At the end of the conference, Dr. Kaplan announced that Father had agreed "in principle" to the setting up of an experimental school in the United States. Dr. Kaplan felt that such a contribution might prove to be "more important than our scholarly contributions."
In closing, Dr. Kaplan called the conference the most successful ICUS he has attended. "However," he added, "I am still not satisfied; future conferences should be able to achieve many substantial things." Dr. Kaplan reminded participants that these conferences are the product of one man's vision, and he read aloud a statement of gratitude to Father which the committee chairmen had signed.
A Nobel laureate and past president of the Nobel Foundation, Dr. van Euler praised the courteousness and friendliness of the Korean people, which he found to prevail over even the geographic beauty of the countryside. "We are also impressed by the efficiency and energy which has brought the country to its present position," he told participants.
A professor of physiology, Dr. van Euler asked what makes it possible for people to live together in peace. "As biologists, we have found no absolute answer," he commented, "but I am sure that courtesy and friendliness are not a bad start."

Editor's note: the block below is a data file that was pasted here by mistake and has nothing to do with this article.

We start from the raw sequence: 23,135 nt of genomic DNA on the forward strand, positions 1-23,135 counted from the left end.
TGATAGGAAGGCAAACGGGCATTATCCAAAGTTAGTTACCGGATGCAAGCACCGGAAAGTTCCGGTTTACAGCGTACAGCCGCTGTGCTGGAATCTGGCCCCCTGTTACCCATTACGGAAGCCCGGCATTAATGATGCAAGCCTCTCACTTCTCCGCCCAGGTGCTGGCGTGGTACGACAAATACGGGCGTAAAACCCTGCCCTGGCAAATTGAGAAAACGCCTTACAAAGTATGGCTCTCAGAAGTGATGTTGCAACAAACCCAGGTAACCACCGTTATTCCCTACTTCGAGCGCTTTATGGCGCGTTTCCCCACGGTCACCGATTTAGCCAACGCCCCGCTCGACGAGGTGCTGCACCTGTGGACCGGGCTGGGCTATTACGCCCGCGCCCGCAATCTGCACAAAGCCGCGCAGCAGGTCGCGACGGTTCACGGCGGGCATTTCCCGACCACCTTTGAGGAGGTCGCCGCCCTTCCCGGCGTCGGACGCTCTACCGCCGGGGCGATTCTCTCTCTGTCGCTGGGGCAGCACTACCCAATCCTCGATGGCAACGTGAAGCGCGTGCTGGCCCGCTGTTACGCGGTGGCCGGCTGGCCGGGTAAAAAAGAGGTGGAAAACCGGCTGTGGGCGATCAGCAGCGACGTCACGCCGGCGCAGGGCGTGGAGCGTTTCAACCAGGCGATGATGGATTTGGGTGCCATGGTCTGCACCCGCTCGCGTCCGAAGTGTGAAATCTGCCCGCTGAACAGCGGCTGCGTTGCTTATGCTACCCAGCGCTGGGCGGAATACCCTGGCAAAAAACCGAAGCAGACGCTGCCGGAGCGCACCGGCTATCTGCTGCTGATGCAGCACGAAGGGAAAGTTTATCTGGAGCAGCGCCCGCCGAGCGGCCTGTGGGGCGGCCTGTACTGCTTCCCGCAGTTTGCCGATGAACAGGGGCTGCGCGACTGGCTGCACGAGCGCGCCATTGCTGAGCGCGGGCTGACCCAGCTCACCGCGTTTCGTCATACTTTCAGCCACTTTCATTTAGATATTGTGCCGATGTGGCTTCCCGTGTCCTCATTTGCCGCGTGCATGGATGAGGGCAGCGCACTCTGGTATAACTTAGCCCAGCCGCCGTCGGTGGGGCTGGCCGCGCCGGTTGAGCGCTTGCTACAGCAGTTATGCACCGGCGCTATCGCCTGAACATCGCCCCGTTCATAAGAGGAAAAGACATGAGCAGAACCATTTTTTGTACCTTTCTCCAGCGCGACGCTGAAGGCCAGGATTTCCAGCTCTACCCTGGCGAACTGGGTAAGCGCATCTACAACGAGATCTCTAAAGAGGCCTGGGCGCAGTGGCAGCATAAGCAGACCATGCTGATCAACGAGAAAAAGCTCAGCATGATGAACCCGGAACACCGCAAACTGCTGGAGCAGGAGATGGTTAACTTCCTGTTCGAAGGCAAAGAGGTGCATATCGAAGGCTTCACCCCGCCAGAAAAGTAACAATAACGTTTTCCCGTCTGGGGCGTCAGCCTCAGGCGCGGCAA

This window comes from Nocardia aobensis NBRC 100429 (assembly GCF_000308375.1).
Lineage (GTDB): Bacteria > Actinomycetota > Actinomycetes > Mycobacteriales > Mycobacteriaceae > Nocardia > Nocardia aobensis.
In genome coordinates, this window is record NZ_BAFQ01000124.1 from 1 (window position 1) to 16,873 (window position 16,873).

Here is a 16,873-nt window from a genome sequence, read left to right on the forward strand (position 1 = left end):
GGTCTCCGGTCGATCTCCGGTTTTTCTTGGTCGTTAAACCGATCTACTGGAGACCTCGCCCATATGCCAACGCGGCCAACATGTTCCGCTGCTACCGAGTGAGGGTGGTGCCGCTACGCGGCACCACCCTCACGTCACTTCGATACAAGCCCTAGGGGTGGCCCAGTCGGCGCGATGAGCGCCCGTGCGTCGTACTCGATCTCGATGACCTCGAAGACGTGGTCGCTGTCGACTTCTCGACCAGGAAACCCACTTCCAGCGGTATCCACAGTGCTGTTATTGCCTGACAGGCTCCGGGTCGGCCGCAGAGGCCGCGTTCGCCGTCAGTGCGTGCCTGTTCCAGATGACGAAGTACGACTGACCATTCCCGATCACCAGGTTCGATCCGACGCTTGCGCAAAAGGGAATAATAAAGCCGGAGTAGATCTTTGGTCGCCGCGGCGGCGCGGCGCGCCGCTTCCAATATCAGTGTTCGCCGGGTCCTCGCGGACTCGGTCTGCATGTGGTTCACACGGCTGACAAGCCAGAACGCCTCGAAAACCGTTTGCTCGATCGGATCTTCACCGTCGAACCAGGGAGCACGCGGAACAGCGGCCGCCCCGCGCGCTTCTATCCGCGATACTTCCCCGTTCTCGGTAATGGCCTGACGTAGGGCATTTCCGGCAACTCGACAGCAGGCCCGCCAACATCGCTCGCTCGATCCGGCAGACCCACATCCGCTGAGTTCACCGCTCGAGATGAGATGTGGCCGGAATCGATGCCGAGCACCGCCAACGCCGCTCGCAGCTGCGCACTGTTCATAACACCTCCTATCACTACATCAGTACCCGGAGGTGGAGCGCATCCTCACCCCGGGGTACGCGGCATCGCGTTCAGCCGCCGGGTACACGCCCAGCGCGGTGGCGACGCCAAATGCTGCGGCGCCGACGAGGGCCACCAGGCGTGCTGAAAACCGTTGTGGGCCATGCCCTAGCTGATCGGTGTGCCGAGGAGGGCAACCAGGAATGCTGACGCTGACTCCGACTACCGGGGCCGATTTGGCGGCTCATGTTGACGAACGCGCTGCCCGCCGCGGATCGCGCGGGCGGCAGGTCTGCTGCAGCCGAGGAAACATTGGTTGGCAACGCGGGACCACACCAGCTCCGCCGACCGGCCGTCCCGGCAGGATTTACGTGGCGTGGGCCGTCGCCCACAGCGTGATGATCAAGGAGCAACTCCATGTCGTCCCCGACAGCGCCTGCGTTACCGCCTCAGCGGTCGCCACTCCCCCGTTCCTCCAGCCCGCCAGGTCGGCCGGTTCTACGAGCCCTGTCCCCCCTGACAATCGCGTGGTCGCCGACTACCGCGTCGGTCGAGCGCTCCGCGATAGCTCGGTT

Former director of the Stanford Research Institute, Dr. John Golden chaired this committee, which studied various nations to find out what makes development plans succeed in some nations and fail in others. "The papers in our committee are intended to be provocative," Dr. Golden stated. He also envisioned his committee as exerting a steadying influence on the others as they launch "on the soaring futures of the world."
In one session, this committee discussed Korea, Taiwan. Singapore, Hong Kong and Japan as nations which lack natural resources but have shown an unusually rapid development of management and production skills since World War II. Now, the critical issue for such nations is their social, cultural and religious development.
Another session discussed the new group of resource-exporting nations (primarily oil-exporting nations) which were colonies during the first industrial revolution. These nations have resources which might fuel their own joint development progress, but they encounter troubles and frustrations in attempting to participate in the "second industrial revolution" on their own terms. An Egyptian speaker described the social impact that development has had in attitudes towards work, problems of migrant workers, and urbanization in OPEC countries. Oil wealth has also created a new era of international cooperation between the southern and northern hemispheres, and even among countries in the southern part of the globe.